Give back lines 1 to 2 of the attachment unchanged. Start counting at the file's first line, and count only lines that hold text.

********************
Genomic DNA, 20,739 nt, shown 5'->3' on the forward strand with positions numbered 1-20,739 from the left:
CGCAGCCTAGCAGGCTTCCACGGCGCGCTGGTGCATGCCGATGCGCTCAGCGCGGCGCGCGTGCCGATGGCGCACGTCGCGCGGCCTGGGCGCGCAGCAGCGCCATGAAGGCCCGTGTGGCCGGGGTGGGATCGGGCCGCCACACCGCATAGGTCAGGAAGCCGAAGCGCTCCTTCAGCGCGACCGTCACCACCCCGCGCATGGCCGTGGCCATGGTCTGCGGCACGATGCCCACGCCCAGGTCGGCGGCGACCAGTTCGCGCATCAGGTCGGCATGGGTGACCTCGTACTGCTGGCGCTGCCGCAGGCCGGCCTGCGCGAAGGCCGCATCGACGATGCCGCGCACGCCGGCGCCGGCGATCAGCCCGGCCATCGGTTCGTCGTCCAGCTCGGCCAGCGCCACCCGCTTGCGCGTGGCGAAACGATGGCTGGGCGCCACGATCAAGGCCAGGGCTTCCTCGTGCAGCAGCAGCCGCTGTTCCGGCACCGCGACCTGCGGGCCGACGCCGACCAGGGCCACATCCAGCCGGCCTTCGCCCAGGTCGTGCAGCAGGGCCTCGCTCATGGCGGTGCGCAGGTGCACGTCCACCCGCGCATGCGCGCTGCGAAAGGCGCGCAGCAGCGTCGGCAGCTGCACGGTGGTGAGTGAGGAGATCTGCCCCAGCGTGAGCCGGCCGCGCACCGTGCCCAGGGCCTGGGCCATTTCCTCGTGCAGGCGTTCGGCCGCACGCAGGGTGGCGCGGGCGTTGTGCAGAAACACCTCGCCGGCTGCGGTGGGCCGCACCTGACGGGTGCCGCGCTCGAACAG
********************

Genomic DNA, 20,739 nt, shown 5'->3' on the forward strand with positions numbered 1-20,739 from the left:
CGCAGCCTAGCAGGCTTCCACGGCGCGCTGGTGCATGCCGATGCGCTCAGCGCGGCGCGCGTGCCGATGGCGCACGTCGCGCGGCCTGGGCGCGCAGCAGCGCCATGAAGGCCCGTGTGGCCGGGGTGGGATCGGGCCGCCACACCGCATAGGTCAGGAAGCCGAAGCGCTCCTTCAGCGCGACCGTCACCACCCCGCGCATGGCCGTGGCCATGGTCTGCGGCACGATGCCCACGCCCAGGTCGGCGGCGACCAGTTCGCGCATCAGGTCGGCATGGGTGACCTCGTACTGCTGGCGCTGCCGCAGGCCGGCCTGCGCGAAGGCCGCATCGACGATGCCGCGCACGCCGGCGCCGGCGATCAGCCCGGCCATCGGTTCGTCGTCCAGCTCGGCCAGCGCCACCCGCTTGCGCGTGGCGAAACGATGGCTGGGCGCCACGATCAAGGCCAGGGCTTCCTCGTGCAGCAGCAGCCGCTGTTCCGGCACCGCGACCTGCGGGCCGACGCCGACCAGGGCCACATCCAGCCGGCCTTCGCCCAGGTCGTGCAGCAGGGCCTCGCTCATGGCGGTGCGCAGGTGCACGTCCACCCGCGCATGCGCGCTGCGAAAGGCGCGCAGCAGCGTCGGCAGCTGCACGGTGGTGAGTGAGGAGATCTGCCCCAGCGTGAGCCGGCCGCGCACCGTGCCCAGGGCCTGGGCCATTTCCTCGTGCAGGCGTTCGGCCGCACGCAGGGTGGCGCGGGCGTTGTGCAGAAACACCTCGCCGGCTGCGGTGGGCCGCACCTGACGGGTGCCGCGCTCGAACAG